5. Grant B

    Grant B Producer

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    Does it have a grounding post on the back?
    What about the power cord and the outlet it plugs into?
    The old 3 pin adapter into a 2 prong socket could be a culprit
     
  6. TjienPing

    TjienPing Auditioning

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    Is there any update to this issue?
    I have the same exact problem, except that my D509S buzzes very often now, pretty much everytime I turn it on. It used to be intermittent like the original problem described..

    The cost of fixing it via service repair guy is quite expensive.. so I'm thinking of fixing it myself, but not sure what I'd be looking at.. By the way, I found the service manual. Just google for "d509s service manual", found the link from eserviceinfo

    Does buzzing sound typically comes from a bad capacitor?
    Thanks guys!
     
  7. CraigF

    CraigF Cinematographer

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    If the buzz is electronic, and it wasn't there before, then yes it's probably a dying/dead cap, electolytics can/do go bad over time.

    If it's a mechanical buzz, then likely you just need to tighten some transformer mounting screws LOL. I don't know the guts of your model, but toroidal transformers are typically held by just one center bolt and it's not too unusual for them to buzz after some time...if you have one of those.

    I think the previous guys covered everything I could think of. Need more exact details for "remote servicing"...
     
  8. TjienPing

    TjienPing Auditioning

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    Thanks a bunch for the reply Craig. I think I fixed the problem. It was the big power transformer (part no: ATS7264) inside the receiver that was vibrating. The buzzing was mechanical afterall. The transformer is tied down using 4 screws securely.. but somehow, the bottom part of the transformer was vibrating against the case, causing the buzzing noise. I fixed it by inserting a couple of layer of teflon tape, which should be non-flammable and can withstand high temperature, at the bottom of the transformer.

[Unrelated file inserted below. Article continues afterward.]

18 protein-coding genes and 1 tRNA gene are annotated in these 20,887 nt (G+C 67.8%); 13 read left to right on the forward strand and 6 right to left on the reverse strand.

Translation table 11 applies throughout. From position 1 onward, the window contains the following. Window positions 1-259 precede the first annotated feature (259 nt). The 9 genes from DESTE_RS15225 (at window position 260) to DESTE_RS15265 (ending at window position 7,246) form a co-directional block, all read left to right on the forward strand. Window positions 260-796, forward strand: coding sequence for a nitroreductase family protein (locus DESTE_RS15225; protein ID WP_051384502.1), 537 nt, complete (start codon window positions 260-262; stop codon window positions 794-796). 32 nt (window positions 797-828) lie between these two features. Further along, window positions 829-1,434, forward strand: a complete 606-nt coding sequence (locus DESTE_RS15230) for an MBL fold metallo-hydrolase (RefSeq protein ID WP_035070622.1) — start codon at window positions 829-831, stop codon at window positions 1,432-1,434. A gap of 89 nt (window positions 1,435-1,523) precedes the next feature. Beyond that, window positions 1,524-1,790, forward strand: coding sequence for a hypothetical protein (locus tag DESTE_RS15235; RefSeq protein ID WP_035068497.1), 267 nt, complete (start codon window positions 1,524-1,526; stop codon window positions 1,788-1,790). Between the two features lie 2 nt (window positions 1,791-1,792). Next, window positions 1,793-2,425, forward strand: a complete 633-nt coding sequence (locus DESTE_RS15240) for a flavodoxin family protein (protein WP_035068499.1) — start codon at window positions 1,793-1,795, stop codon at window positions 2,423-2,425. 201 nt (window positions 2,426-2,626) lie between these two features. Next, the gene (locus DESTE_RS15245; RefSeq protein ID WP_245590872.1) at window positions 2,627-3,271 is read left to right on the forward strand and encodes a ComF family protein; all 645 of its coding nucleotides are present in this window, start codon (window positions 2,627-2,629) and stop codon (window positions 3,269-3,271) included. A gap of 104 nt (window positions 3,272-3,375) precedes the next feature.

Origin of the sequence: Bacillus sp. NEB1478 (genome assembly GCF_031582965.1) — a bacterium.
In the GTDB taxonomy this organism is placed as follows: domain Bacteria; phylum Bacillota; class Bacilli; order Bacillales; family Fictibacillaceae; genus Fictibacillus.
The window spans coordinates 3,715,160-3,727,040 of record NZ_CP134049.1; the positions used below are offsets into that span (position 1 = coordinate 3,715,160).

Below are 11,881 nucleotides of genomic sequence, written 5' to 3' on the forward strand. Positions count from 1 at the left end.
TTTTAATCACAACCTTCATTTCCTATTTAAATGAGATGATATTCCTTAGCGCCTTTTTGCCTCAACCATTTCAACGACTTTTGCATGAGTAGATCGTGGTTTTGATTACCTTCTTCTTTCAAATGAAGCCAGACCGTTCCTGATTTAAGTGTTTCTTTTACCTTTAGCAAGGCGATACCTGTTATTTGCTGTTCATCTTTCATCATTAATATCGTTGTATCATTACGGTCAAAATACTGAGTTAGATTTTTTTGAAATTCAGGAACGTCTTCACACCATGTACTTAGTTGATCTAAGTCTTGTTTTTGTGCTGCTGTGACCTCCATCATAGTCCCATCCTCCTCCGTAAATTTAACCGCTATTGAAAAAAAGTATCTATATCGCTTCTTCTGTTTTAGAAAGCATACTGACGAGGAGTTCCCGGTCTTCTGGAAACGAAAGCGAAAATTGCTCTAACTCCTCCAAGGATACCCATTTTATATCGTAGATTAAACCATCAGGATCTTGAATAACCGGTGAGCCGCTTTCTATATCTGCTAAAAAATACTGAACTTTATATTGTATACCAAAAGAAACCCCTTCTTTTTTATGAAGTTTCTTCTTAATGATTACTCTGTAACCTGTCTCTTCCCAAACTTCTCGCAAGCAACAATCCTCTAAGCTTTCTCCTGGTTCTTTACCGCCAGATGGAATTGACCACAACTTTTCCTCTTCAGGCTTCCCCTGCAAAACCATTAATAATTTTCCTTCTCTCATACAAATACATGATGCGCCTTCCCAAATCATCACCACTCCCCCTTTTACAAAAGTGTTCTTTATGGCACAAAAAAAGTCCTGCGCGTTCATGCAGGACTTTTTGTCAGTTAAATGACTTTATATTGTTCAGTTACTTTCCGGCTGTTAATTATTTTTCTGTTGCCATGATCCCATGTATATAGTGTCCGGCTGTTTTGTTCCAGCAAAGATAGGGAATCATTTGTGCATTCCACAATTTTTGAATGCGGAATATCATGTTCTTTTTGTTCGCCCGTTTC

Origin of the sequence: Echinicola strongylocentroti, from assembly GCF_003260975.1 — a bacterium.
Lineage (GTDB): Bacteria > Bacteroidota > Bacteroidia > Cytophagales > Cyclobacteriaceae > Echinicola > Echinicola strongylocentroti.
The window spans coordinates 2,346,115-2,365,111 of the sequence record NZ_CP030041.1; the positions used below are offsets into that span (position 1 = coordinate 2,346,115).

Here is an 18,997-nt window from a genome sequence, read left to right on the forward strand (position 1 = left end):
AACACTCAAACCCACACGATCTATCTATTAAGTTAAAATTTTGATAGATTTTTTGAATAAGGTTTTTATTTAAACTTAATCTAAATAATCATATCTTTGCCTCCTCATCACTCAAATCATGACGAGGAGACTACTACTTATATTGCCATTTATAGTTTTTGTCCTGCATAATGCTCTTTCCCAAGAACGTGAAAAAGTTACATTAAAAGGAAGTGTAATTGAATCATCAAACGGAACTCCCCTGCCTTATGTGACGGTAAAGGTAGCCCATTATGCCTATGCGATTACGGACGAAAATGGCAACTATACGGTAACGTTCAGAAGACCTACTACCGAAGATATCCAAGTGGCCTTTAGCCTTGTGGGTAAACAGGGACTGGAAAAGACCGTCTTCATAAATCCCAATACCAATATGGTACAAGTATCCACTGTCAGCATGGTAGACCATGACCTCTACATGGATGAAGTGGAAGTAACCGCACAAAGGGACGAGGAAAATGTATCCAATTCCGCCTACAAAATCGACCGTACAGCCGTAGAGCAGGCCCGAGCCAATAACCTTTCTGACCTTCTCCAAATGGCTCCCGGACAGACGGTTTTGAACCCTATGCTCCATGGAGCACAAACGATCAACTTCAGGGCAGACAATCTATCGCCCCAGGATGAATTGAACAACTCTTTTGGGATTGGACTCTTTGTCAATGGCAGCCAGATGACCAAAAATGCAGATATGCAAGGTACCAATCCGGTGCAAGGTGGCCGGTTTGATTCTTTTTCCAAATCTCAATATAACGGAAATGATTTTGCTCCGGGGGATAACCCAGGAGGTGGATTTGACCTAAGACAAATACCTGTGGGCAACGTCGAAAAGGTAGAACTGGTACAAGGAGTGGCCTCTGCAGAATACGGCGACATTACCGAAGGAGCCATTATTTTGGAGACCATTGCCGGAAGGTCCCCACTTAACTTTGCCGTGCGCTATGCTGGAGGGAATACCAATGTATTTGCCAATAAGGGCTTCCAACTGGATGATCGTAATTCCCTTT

If I listen carefully close to the receiver now I can hear a slight hum, but much better than the loud buzzing sound from before.

    I have a couple more questions:
    1. Is transformer humming "normal" ? Or do I have something to worry about like it's going to die or catch fire?
    2. Are there better ways to fix this?
     
  9. CraigF

    CraigF Cinematographer

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    Well, all large transformers will hum to some degree when loaded. Generally it's not noticeable with HT gear like amps and AVRs, but I have never stuck my head right in when they're well loaded. What you don't want is the plate/case the tranny is mounted on to resonate and amplify it. So an isolated mounting should do it, but as others said they can dry out/harden from heat over time. I have even heard a rack shelf resonating from a transformer vibrating somewhere before.

    The only time I have noticed an HT tranny really buzzing *loudly* is when it was assymetrically loaded. This means the whole core was not loaded evenly, perhaps one winding being unloaded due to a failure, or to another winding being overloaded...depends how the windings are spaced on the core. This type of buzzing will NOT be removed by simple mounting isolation, it is eddy currents in the core etc. causing it, so I think you are free from a more serious problem.

    If the tranny is easy to remove, some rubber or softish plastic mounting bushings should last a while.